What moved me the most as we approached the site of the church steeple was that the site was still there at all. We discovered that behind the crumbling steeple was a long steel Quonset hut. We stepped inside and to my astonishment was a well-ordered church, with a modest, yet dignified altar and statues and other adornments commonly found in Catholic churches in other parts of the world. This simple edifice was erected on the foundation of the 1928 church and has served the Catholic pilgrims to this holy site for years. ‘What an amazing testament to the Vietnamese Catholics’ devotion!’ I thought as I sat in a pew, overwhelmed with emotion.
After spending moments deep in prayer, the family wandered the site. Directly behind the bombed out church we found something even more unexpected. Through the funding of devout Vietnamese Catholics around the world, a grand, new church is in progress. Due to open in 2016, this palatial edifice is certainly a statement of devotion for this holy site.
We then reverently approached the purported location of the 1798 apparition, to the left of the bombed-out church. It was a magnificent statue of our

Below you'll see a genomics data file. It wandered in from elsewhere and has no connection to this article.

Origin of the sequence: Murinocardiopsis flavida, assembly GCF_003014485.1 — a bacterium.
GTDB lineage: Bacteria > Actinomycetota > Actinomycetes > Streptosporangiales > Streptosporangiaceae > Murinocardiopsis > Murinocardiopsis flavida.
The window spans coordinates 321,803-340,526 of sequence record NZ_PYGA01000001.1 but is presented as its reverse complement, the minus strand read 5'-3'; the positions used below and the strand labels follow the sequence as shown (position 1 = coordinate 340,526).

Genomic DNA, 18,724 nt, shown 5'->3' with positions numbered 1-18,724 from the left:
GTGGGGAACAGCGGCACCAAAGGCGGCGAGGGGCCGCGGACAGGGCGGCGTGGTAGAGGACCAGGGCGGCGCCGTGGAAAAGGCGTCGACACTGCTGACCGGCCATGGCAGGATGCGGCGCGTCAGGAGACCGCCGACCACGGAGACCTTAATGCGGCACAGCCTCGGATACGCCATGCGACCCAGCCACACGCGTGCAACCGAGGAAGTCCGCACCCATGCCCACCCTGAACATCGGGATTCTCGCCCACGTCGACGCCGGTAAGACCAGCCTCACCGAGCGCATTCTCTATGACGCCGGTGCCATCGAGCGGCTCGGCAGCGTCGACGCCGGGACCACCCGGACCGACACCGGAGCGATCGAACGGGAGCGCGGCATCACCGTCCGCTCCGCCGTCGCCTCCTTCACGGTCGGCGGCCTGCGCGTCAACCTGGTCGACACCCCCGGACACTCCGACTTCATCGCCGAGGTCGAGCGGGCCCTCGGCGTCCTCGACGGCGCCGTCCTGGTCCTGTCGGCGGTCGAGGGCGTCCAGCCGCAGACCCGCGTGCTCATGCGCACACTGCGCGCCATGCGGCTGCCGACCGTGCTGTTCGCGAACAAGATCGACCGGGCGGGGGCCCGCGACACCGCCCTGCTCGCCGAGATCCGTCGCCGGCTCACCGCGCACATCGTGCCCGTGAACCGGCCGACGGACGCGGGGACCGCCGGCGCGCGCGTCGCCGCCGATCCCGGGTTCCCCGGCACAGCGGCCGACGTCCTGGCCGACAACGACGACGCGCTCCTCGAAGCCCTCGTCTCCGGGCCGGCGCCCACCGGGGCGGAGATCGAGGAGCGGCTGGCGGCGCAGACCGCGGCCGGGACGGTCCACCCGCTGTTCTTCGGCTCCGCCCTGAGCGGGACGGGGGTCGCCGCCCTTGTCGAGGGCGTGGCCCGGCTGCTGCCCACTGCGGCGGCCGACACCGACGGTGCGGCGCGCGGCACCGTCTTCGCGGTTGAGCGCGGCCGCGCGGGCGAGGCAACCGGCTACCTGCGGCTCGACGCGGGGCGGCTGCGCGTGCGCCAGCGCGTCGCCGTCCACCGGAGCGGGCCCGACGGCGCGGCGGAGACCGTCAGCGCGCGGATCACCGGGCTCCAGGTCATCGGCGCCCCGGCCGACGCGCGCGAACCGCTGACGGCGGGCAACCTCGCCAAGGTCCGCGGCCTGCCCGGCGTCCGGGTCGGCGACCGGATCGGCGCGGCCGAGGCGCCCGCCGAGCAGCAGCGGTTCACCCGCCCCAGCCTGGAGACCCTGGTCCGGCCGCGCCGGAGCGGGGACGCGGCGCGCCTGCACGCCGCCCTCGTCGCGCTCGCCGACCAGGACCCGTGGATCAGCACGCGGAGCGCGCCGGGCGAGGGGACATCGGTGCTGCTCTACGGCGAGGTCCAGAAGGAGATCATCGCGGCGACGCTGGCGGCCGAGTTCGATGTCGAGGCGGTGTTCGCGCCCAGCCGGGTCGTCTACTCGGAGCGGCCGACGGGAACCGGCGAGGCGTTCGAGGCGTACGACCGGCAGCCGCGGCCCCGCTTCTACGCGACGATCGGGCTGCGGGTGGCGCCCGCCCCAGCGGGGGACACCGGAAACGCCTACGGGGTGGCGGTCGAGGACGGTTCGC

Lady of La Vang and Christ child made of a number of colored types of stone and surrounded by towering concrete trees. We first came to the nearby drinking fountain which is reputed to hold holy water with healing properties. All the family members drank the water and filled a bottle with some of it. I was a bit more nervous, but took on faith that it was at least safe to drink, so I had a little.
We next moved directly to the statue whereby Kien and his wife, Hiep, knelt down and prayed for several minutes. Then one of their daughters, a delightful woman in her mid-twenties, took a series of photos of her parents adoring the Holy Mother. They reached to touch her feet and as I came closer to admire the craftsmanship, I felt the gravity of this location to these people. I noticed Kien had tears in his eyes as Hiep began frantically calling family members, breathlessly telling them they were at La Vang.
Behind the shrine was an equally impressive image. A 100 foot long golden colored Bas relief of the 117 Annam Martyrs served as the central backdrop to carved images of the 14 Stations of the Cross. We spent several more minutes admiring the imagery and praying on the site.